Five-foot-five Junior Robinson has a usage rate of 35.6 percent when he’s on the court thus far for the Mount. It’s a marked increase over last season’s 23.3 percent usage, but Robinson has still been incredibly efficient. He isn’t shooting as well from 3 early in the season, but he’s been better in the paint and from the free throw line. After deferring to Elijah Long last season, Robinson is once again the Mount’s primary ball handler. He has taken advantage of that fact to nearly double his assist rate.
Among the top 50 players in usage thus far this season only three are listed at shorter than 6-foot tall—Robinson, Campbell junior Chris Clemons, and Marquette’s Andrew Rowsey. It’s possible that Robinson’s usage will decrease slightly now that Chris Wray has returned, but recently it has only increased. Robinson played 40 minutes against Loyola (MD) and used almost HALF (46 percent) of the Mount’s possessions while on the court. He finished with 39 points on 23 shots and 16 free throws along with four assists and four turnovers in the 5-point overtime victory.
Before the season I wondered how a player of Robinson’s stature could improve upon his 2017-18 numbers. Thus far he’s shown the exact blueprint. – JT
NEC Power Rankings
- Saint Francis U. (3-5, previously 1) – The Red Flash continue to get out into transition, as an estimated 28 percent of their possessions have been in up tempo. With 71.6 possessions per game, Krimmel has pushed the pace even more so than last season. I’d expect this trend to continue given the Red Flash’s personnel.
- Wagner (6-1, previously 6) – Blake Francis is a beast, playing at a level rarely seen during non-conference play. The sophomore has expanded his game – taking more 2s, turning it over less and upping his usage to the point where he seems to be a lock for All-NEC first team consideration in March. He’s the biggest reason why Wagner has climbed 57 places in KenPom’s rankings since the start of the season.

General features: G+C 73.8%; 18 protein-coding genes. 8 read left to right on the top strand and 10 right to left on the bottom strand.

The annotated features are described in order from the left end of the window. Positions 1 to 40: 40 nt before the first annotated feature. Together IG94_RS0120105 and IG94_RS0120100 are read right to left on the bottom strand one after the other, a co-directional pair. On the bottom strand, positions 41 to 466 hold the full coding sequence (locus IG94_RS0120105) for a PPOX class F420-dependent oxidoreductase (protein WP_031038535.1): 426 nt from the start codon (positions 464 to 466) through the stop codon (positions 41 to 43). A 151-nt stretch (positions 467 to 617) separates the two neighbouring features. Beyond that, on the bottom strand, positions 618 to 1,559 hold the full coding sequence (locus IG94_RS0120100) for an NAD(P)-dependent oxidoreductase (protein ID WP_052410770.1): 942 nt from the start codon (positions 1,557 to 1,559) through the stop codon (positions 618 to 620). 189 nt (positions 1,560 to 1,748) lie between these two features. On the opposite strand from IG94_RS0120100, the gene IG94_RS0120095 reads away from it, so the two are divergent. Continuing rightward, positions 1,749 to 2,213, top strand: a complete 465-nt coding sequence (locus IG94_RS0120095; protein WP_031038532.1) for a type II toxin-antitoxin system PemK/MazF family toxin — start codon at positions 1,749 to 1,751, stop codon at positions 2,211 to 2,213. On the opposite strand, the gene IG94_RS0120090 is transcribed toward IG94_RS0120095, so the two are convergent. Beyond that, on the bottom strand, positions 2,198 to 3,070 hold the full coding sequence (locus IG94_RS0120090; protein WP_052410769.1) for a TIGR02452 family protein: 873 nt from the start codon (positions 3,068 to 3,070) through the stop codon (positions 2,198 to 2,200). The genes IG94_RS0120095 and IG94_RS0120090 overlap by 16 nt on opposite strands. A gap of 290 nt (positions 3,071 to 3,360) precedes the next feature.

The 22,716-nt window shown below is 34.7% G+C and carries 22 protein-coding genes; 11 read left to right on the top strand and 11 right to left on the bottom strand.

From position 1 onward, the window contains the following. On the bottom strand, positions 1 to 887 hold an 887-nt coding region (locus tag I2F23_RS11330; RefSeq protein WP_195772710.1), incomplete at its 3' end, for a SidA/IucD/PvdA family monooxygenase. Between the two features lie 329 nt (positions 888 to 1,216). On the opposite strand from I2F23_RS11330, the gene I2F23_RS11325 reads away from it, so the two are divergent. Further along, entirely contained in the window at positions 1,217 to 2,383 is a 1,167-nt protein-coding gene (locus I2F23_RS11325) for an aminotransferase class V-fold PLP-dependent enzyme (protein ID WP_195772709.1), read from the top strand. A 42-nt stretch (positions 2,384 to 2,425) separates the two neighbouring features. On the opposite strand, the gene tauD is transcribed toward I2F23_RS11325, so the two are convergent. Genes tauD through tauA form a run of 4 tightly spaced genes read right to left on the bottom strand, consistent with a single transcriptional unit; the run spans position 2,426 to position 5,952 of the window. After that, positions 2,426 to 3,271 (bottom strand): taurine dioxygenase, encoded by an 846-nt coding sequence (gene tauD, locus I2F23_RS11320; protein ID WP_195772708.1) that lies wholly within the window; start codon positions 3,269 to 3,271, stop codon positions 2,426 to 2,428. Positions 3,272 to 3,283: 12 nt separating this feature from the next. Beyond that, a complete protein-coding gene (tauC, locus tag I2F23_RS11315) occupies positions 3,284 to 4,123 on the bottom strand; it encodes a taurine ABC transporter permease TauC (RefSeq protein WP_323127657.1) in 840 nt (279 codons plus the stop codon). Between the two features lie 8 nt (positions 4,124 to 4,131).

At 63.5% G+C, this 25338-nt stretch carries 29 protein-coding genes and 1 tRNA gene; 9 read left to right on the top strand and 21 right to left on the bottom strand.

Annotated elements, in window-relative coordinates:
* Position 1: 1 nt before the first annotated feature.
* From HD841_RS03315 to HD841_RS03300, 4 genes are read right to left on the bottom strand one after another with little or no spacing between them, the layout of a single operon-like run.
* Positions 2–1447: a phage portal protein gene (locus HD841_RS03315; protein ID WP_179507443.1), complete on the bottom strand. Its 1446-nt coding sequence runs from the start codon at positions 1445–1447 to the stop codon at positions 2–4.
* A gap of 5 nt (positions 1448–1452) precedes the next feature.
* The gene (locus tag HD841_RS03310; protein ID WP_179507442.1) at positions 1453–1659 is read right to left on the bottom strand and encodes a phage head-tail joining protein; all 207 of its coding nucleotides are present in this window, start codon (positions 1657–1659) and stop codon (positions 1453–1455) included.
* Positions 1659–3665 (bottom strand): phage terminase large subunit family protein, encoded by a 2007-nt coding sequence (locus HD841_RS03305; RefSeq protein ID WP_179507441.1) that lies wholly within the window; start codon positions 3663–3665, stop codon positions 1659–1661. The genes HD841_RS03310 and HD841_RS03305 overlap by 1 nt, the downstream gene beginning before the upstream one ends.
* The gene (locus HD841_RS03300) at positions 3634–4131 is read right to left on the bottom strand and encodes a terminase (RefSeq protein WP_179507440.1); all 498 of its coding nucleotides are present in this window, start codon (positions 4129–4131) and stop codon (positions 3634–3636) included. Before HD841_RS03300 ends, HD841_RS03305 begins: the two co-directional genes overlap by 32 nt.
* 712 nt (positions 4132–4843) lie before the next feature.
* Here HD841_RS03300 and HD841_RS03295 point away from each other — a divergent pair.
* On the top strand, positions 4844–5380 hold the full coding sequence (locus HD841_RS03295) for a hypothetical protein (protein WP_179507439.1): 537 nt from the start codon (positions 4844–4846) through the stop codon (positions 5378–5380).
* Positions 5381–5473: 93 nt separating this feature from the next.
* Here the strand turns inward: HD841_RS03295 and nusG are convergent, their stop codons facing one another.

- Mount St. Mary’s (3-6, previously 4) – One statistic oddity that has risen from the data – the 6-foot-10 sophomore Ryan Gomes is rebounding like a guard. While he’s demonstrated efficiency in his shooting percentages (at a low usage rate), it’s a little puzzling why such a big body doesn’t gobble up rebounds. Gomes’ teammate Bobby Planutis, with much less meat on his bones, has competed well on the glass, posting a 20.4 percent defensive rebounding rate.
- Fairleigh Dickinson (3-6, previously 3) – Darian Anderson seems to be a step slow, perhaps the residual effect of coming back from a lower leg injury. The usage rate for Anderson remains high, yet the senior guard hasn’t been efficient, registering the lowest effective field goal percentage (42.1 percent) of his career in the early going.
- LIU Brooklyn (4-6, previously 2) – Derek Kellogg loved Raiquan Clark’s potential coming into the season, yet did he envision this? The forward has logged double-digit points in nine of LIU’s 10 games and he’s getting to the free throw line at an impressive clip. Even better, the former walk-on has converted those charity stripe attempts (83.6 percent) as well.
- Robert Morris (4-4, previously 9) – It appears that Toole has depth to work with, as the Colonials are playing nine guys regularly. Each of those nine has played at least 30 percent of their team’s available minutes. The last time a Robert Morris squad did that was back in the 2013-14 season, where the Colonials finished 14-2 in league play.
- Central Connecticut (5-3, previously 8) – With more offensive options in tow for the Blue Devils, Austin Nehls has predictably seen better looks at the basket. He’s made 44 percent of his 3-point takes with 90.9 percent of those makes being assisted. Not only is Nehls finding space out on the perimeter, but his teammates (Tyler Kohl, 29.2 percent assist rate; Eric Bowles, 24.9 percent assist rate) are putting him in positions to thrive.
- Sacred Heart (4-5, previously 5) – After a mediocre start to the season, Zach Radz has emerged as a key regular in Latina’s backcourt. The sophomore guard, who barely played as a freshman, has averaged 10.2 points, 3.3 rebounds and 1.5 3-pointers over the past six contests. In games where Radz posted an offensive rating north of 100, the Pioneers are 4-0.
- St. Francis Brooklyn (2-6, previously 10) – The team still can’t rebound, yet the guards have done a respectable job defending the perimeter thus far. Opponents have made just 29.1 percent of their 3-point attempts and only 26.6 percent of their attempts have come from behind the arc. That is good enough for sixth in the country.
- Bryant (1-7, previously 7) – The Bulldogs have only dropped 12 places in KenPom’s rankings since the start of the season, but already this season has a similar feel to Bryant’s 2015-16 campaign. In that season, the Bulldogs were battered by a brutal non-conference schedule, got off to a hot start and then sputtered to a ninth place finish. There’s plenty of offensive talent on Tim O’Shea’s squad, yet the Bulldogs seems to lack the continuity needed to succeed on that end.
You can follow Ryan on Twitter @pioneer_pride. Ryan wrote the NEC previews as well as the Iona, Manhattan and St. Peter’s previews for Blue Ribbon College Basketball Yearbook.